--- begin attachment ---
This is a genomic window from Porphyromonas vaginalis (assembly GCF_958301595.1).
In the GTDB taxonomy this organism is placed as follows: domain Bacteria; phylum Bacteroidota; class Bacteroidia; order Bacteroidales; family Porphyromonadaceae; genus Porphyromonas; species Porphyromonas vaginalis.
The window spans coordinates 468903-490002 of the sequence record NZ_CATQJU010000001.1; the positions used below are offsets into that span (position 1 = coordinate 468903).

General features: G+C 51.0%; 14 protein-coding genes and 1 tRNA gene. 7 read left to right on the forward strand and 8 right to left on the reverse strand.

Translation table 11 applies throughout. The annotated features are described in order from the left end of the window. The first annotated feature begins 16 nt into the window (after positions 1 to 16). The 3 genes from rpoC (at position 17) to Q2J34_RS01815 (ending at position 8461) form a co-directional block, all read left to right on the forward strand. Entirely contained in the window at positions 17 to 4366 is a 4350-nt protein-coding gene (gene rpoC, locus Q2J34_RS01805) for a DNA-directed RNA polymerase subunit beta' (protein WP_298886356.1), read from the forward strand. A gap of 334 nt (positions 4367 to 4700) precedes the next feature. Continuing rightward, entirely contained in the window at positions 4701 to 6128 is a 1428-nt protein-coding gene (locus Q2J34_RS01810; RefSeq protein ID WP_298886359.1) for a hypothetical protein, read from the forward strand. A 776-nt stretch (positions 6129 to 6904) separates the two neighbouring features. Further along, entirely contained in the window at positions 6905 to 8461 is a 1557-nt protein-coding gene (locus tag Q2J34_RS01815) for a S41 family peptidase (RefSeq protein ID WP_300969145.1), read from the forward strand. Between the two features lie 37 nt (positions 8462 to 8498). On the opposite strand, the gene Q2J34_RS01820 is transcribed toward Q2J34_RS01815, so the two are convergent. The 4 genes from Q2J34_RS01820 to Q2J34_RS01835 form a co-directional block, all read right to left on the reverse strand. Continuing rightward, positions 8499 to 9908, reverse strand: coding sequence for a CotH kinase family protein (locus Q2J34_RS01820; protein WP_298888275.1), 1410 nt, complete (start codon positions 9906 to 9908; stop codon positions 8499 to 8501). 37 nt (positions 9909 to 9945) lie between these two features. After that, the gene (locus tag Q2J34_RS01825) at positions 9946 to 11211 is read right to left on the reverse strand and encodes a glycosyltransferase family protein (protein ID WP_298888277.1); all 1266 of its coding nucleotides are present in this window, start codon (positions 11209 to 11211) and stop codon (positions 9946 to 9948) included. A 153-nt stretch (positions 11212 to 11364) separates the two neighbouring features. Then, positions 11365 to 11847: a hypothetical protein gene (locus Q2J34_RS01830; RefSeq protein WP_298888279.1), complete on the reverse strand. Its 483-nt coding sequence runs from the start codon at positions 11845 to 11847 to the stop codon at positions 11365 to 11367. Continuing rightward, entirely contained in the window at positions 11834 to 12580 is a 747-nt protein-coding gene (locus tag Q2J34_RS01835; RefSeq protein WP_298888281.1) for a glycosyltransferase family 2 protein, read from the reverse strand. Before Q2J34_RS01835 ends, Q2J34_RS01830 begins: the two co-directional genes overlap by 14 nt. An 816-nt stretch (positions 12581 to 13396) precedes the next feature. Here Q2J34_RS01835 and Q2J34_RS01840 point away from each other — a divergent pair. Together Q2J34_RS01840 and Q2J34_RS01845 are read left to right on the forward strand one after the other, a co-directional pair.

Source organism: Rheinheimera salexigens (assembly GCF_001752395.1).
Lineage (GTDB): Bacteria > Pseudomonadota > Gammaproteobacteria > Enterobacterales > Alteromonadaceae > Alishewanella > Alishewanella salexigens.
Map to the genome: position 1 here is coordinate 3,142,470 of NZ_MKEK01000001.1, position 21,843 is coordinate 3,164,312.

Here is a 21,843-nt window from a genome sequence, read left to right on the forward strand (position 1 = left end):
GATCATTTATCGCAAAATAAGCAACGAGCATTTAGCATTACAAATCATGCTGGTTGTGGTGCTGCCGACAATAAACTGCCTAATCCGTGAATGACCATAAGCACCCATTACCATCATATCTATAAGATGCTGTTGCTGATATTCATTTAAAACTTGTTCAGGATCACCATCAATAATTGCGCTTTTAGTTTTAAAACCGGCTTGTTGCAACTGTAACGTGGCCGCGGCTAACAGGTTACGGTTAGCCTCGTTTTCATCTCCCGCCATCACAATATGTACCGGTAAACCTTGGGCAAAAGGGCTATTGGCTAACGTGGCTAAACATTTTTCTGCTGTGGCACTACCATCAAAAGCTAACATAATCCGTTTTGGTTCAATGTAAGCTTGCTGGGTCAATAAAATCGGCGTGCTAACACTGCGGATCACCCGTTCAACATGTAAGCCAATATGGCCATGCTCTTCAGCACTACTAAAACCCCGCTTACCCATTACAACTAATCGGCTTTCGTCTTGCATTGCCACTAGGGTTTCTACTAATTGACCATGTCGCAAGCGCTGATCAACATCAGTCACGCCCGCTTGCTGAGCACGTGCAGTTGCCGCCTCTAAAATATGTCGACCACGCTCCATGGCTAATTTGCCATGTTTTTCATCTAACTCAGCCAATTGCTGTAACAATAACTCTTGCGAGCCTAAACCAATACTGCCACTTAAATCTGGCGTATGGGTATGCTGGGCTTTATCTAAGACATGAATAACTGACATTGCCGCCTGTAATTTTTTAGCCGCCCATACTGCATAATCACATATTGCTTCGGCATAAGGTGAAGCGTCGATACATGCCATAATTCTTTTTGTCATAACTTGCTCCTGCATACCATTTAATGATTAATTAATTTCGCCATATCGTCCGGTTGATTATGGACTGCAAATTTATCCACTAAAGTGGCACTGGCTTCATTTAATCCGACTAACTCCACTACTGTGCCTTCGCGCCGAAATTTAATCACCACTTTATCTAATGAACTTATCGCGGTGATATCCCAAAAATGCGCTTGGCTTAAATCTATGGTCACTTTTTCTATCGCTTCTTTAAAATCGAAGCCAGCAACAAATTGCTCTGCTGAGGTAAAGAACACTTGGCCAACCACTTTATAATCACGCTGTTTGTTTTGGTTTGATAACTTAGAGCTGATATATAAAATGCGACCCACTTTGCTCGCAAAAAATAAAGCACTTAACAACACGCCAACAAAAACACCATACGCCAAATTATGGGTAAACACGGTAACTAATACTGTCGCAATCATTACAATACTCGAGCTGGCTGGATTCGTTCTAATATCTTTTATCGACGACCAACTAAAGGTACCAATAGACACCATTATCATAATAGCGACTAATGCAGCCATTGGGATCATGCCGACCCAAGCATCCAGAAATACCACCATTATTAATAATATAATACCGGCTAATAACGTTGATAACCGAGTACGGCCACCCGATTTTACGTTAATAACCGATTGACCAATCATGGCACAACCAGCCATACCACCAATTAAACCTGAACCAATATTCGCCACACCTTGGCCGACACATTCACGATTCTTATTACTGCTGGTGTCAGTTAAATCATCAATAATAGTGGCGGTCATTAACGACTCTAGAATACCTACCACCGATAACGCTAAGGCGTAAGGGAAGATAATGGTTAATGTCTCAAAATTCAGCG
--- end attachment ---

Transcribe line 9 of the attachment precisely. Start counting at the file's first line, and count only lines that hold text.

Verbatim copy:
Here is a 21,843-nt window from a genome sequence, read left to right on the forward strand (position 1 = left end):